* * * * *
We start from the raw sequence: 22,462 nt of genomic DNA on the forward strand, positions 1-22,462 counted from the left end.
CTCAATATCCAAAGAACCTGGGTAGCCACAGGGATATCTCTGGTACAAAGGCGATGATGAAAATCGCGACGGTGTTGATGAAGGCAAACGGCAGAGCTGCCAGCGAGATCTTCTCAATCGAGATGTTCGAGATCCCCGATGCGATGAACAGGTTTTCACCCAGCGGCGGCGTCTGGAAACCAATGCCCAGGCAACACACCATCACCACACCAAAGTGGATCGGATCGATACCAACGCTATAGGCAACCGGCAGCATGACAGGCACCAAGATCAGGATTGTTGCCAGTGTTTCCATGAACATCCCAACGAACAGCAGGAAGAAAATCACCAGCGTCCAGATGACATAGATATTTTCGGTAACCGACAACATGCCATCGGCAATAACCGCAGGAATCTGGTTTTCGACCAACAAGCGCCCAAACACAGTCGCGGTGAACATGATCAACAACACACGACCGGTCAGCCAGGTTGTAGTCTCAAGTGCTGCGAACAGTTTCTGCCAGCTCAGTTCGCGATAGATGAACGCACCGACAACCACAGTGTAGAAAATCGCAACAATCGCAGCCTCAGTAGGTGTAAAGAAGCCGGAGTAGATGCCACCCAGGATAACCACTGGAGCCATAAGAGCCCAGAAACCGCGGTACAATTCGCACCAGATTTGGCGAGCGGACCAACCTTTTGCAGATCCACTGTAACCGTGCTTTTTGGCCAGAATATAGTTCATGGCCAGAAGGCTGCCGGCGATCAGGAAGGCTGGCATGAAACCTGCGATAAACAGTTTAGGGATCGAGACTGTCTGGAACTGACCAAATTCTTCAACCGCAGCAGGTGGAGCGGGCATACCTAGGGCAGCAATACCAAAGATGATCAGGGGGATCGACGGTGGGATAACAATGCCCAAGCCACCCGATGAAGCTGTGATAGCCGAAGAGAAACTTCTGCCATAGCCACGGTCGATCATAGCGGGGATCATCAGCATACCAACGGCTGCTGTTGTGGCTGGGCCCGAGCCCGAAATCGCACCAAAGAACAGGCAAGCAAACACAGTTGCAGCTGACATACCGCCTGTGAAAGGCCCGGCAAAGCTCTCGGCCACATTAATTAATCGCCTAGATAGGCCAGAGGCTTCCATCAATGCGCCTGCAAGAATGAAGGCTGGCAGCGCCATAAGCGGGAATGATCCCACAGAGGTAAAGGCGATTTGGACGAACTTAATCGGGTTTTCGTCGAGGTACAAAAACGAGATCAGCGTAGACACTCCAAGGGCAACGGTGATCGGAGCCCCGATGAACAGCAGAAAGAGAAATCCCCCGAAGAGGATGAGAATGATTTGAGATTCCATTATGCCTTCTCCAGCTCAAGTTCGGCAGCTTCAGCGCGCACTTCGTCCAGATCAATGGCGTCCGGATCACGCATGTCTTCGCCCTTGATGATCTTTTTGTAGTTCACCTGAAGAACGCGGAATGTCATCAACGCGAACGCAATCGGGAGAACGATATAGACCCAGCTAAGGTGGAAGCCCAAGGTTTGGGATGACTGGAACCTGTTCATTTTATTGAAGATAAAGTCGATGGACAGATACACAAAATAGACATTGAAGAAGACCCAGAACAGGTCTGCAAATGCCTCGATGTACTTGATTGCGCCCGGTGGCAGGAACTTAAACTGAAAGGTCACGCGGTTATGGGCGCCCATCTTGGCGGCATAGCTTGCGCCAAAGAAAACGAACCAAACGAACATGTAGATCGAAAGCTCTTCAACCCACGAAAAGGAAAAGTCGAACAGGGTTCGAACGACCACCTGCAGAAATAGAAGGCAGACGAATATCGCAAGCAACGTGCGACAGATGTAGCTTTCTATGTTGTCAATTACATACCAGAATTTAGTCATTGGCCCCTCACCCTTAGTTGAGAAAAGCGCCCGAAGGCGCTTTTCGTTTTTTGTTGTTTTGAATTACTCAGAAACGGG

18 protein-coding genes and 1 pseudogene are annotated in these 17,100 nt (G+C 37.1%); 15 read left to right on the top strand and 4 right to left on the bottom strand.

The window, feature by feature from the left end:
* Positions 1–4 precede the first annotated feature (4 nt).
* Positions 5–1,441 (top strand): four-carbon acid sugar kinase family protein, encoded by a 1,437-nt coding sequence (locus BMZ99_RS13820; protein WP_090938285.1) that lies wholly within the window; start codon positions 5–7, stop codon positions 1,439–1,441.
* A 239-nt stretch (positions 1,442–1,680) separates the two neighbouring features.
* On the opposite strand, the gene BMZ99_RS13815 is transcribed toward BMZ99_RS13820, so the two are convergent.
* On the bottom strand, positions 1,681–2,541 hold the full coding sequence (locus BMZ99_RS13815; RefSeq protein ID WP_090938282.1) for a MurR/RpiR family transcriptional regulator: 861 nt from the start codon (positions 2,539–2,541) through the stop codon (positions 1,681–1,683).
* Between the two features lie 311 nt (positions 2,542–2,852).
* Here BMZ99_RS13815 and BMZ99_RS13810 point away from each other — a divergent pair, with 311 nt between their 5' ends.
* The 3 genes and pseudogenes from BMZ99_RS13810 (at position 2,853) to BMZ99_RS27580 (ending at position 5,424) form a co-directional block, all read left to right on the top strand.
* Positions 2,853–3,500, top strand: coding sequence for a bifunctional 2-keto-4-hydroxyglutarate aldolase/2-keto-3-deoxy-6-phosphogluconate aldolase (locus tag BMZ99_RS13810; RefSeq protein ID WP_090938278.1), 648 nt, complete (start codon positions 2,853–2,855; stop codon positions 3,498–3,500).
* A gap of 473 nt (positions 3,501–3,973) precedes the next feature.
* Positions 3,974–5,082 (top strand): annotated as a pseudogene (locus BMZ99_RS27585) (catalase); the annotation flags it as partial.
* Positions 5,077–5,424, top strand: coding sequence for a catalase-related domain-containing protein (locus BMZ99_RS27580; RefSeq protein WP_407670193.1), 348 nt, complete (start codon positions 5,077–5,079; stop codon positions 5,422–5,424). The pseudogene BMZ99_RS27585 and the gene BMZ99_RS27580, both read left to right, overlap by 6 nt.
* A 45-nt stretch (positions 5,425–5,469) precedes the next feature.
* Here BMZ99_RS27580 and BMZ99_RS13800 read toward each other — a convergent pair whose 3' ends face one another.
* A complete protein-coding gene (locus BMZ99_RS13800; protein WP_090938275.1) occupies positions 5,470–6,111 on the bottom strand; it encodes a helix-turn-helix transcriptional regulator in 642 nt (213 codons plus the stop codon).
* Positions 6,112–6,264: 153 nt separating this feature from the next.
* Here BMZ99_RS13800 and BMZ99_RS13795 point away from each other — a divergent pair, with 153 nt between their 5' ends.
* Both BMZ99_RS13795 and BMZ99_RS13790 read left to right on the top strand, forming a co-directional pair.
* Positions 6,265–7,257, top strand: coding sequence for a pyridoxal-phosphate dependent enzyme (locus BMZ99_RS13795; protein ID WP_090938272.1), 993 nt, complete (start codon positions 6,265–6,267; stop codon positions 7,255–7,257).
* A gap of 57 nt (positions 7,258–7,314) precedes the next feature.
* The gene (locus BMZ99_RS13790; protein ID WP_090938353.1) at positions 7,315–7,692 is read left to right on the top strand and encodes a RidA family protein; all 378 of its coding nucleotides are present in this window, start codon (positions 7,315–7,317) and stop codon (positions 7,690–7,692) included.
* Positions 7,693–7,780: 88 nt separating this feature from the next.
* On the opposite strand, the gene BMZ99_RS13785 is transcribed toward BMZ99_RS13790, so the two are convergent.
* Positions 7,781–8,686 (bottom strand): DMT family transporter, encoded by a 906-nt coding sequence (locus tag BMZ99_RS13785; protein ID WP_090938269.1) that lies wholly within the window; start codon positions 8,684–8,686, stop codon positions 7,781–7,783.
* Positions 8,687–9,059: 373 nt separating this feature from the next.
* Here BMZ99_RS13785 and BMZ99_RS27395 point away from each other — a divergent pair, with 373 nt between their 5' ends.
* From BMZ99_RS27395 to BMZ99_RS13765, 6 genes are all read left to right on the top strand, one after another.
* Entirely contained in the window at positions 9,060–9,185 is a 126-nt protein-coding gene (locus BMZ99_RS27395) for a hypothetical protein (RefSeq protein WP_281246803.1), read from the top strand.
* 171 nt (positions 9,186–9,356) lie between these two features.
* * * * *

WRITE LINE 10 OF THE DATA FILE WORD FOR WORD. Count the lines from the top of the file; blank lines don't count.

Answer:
* Between the two features lie 311 nt (positions 2,542–2,852).